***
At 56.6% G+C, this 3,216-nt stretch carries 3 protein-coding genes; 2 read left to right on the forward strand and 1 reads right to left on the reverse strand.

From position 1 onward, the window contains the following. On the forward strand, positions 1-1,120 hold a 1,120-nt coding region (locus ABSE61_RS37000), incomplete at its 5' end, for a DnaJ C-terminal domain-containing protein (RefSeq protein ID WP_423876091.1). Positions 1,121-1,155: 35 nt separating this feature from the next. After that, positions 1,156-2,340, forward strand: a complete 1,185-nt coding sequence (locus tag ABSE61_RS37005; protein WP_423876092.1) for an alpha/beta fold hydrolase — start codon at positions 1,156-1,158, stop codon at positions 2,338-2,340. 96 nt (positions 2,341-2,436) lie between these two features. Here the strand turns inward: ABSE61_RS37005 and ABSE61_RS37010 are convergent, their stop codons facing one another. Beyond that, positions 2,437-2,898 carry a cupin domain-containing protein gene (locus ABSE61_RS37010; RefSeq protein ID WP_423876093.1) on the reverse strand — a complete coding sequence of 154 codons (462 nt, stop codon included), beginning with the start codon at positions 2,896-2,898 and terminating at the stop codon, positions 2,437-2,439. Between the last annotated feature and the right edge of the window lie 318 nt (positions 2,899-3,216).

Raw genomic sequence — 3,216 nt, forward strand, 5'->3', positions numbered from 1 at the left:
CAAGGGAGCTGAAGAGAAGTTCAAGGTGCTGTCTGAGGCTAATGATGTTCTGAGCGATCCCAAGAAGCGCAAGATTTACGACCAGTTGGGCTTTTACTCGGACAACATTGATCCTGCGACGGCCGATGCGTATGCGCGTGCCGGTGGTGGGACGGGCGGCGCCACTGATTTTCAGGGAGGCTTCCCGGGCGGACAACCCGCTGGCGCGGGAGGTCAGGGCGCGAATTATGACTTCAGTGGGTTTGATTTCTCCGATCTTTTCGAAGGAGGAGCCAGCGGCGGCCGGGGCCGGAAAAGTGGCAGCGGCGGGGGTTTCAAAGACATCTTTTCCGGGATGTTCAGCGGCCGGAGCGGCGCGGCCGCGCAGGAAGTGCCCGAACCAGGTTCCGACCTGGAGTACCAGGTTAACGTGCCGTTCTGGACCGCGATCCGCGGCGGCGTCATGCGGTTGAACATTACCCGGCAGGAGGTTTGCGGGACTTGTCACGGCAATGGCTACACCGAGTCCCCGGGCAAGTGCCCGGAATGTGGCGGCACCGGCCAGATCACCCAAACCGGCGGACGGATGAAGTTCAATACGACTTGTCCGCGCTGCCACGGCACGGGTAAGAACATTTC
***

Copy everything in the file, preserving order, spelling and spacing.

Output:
At 56.6% G+C, this 3,216-nt stretch carries 3 protein-coding genes; 2 read left to right on the forward strand and 1 reads right to left on the reverse strand.

From position 1 onward, the window contains the following. On the forward strand, positions 1-1,120 hold a 1,120-nt coding region (locus ABSE61_RS37000), incomplete at its 5' end, for a DnaJ C-terminal domain-containing protein (RefSeq protein ID WP_423876091.1). Positions 1,121-1,155: 35 nt separating this feature from the next. After that, positions 1,156-2,340, forward strand: a complete 1,185-nt coding sequence (locus tag ABSE61_RS37005; protein WP_423876092.1) for an alpha/beta fold hydrolase — start codon at positions 1,156-1,158, stop codon at positions 2,338-2,340. 96 nt (positions 2,341-2,436) lie between these two features. Here the strand turns inward: ABSE61_RS37005 and ABSE61_RS37010 are convergent, their stop codons facing one another. Beyond that, positions 2,437-2,898 carry a cupin domain-containing protein gene (locus ABSE61_RS37010; RefSeq protein ID WP_423876093.1) on the reverse strand — a complete coding sequence of 154 codons (462 nt, stop codon included), beginning with the start codon at positions 2,896-2,898 and terminating at the stop codon, positions 2,437-2,439. Between the last annotated feature and the right edge of the window lie 318 nt (positions 2,899-3,216).

Raw genomic sequence — 3,216 nt, forward strand, 5'->3', positions numbered from 1 at the left:
CAAGGGAGCTGAAGAGAAGTTCAAGGTGCTGTCTGAGGCTAATGATGTTCTGAGCGATCCCAAGAAGCGCAAGATTTACGACCAGTTGGGCTTTTACTCGGACAACATTGATCCTGCGACGGCCGATGCGTATGCGCGTGCCGGTGGTGGGACGGGCGGCGCCACTGATTTTCAGGGAGGCTTCCCGGGCGGACAACCCGCTGGCGCGGGAGGTCAGGGCGCGAATTATGACTTCAGTGGGTTTGATTTCTCCGATCTTTTCGAAGGAGGAGCCAGCGGCGGCCGGGGCCGGAAAAGTGGCAGCGGCGGGGGTTTCAAAGACATCTTTTCCGGGATGTTCAGCGGCCGGAGCGGCGCGGCCGCGCAGGAAGTGCCCGAACCAGGTTCCGACCTGGAGTACCAGGTTAACGTGCCGTTCTGGACCGCGATCCGCGGCGGCGTCATGCGGTTGAACATTACCCGGCAGGAGGTTTGCGGGACTTGTCACGGCAATGGCTACACCGAGTCCCCGGGCAAGTGCCCGGAATGTGGCGGCACCGGCCAGATCACCCAAACCGGCGGACGGATGAAGTTCAATACGACTTGTCCGCGCTGCCACGGCACGGGTAAGAACATTTC